Show Summary Details

Page of

PRINTED FROM OXFORD HANDBOOKS ONLINE ( © Oxford University Press, 2018. All Rights Reserved. Under the terms of the licence agreement, an individual user may print out a PDF of a single chapter of a title in Oxford Handbooks Online for personal use (for details see Privacy Policy and Legal Notice).

date: 13 November 2019

Abstract and Keywords

In the long history of systemic banking crises—including, but not limited to, the Global Financial Crisis—the worst cases have been caused or at least severely exacerbated by what may be called bad banking and bad policies: those that permitted or encouraged excessive risk-taking and even “looting” of other people’s money. With each crisis there is an inevitable chorus of calls for more official prudential regulation and supervision to prevent a recurrence. Empirical evidence suggests that policy is best directed toward ensuring a dynamic approach to regulation focusing on the information that is being disclosed to market participants, the degree of market discipline on the behavior of bankers, and the incentives in the financial system, including those for regulators.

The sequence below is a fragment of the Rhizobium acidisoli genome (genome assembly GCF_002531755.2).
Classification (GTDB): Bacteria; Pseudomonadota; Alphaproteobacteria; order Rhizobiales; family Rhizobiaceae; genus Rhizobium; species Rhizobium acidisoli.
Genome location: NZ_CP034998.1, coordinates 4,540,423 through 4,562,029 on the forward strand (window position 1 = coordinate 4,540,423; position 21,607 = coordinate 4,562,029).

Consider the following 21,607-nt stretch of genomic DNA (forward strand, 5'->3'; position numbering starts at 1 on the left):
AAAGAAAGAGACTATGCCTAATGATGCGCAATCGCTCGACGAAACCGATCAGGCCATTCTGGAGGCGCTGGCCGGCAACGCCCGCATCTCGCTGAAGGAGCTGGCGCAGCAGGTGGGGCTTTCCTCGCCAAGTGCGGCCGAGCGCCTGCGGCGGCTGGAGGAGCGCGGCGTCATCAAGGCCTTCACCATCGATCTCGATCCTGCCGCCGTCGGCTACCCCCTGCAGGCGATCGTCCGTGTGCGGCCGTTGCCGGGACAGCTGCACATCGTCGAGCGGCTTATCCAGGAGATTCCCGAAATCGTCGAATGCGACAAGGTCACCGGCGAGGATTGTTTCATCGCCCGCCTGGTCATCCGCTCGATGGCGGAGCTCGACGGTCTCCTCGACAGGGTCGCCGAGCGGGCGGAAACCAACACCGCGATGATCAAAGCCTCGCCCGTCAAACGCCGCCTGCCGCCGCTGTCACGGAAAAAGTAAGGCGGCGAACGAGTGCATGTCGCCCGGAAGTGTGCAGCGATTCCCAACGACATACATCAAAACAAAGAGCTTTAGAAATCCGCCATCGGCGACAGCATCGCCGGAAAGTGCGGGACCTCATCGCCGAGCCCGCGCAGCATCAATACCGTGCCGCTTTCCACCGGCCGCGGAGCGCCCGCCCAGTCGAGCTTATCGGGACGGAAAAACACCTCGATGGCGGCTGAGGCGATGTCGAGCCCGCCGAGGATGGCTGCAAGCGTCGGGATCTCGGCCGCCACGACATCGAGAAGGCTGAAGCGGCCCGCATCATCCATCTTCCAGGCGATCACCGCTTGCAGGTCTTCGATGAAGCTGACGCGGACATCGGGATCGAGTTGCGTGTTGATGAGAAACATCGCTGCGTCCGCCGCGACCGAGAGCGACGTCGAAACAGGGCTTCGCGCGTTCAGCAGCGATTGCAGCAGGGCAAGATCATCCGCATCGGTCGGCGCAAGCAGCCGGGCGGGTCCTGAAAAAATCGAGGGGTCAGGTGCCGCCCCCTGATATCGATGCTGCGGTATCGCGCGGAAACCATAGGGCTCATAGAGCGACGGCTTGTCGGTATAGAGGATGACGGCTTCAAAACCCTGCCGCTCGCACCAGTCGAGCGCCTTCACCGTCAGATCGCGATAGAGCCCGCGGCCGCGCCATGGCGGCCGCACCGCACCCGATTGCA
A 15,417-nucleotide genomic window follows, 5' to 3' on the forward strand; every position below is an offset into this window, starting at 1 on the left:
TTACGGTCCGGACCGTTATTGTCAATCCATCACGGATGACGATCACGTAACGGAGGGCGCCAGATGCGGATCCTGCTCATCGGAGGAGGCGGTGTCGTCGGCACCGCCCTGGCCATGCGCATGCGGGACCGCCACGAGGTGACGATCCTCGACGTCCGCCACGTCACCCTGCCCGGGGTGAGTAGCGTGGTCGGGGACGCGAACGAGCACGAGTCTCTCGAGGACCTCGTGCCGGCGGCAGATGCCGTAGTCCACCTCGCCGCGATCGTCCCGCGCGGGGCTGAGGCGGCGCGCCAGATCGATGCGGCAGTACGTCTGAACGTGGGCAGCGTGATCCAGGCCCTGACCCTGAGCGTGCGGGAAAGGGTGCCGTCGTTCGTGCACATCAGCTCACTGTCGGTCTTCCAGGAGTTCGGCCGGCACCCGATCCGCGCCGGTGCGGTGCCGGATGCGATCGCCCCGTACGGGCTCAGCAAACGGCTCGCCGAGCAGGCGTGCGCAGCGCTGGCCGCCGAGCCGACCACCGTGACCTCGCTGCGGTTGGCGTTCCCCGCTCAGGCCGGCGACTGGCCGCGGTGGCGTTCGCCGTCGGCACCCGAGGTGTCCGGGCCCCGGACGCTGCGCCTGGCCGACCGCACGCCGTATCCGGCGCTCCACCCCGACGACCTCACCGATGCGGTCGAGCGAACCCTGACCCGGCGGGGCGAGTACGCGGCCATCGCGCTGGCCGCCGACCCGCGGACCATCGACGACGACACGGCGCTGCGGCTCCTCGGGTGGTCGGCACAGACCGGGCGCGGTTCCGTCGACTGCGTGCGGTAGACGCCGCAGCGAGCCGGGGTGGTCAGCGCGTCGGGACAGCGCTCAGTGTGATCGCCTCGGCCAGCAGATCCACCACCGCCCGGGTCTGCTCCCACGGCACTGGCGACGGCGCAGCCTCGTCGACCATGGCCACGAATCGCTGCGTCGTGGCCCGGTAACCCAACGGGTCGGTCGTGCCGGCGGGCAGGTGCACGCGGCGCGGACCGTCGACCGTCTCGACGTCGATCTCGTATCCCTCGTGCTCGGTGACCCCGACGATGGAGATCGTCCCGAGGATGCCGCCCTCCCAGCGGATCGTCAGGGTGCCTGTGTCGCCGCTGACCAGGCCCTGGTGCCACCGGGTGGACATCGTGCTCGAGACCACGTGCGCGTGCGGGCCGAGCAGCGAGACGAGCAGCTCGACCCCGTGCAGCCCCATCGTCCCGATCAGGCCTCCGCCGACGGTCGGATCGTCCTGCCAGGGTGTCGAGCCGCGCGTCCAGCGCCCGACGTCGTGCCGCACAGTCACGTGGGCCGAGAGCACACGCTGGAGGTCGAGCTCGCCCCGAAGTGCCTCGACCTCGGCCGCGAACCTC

Keywords: banking crisis, bank failure, crisis management, Global Financial Crisis, history of banking, prudential regulation

Access to the complete content on Oxford Handbooks Online requires a subscription or purchase. Public users are able to search the site and view the abstracts and keywords for each book and chapter without a subscription.

Please subscribe or login to access full text content.

If you have purchased a print title that contains an access token, please see the token for information about how to register your code.

For questions on access or troubleshooting, please check our FAQs, and if you can''t find the answer there, please contact us.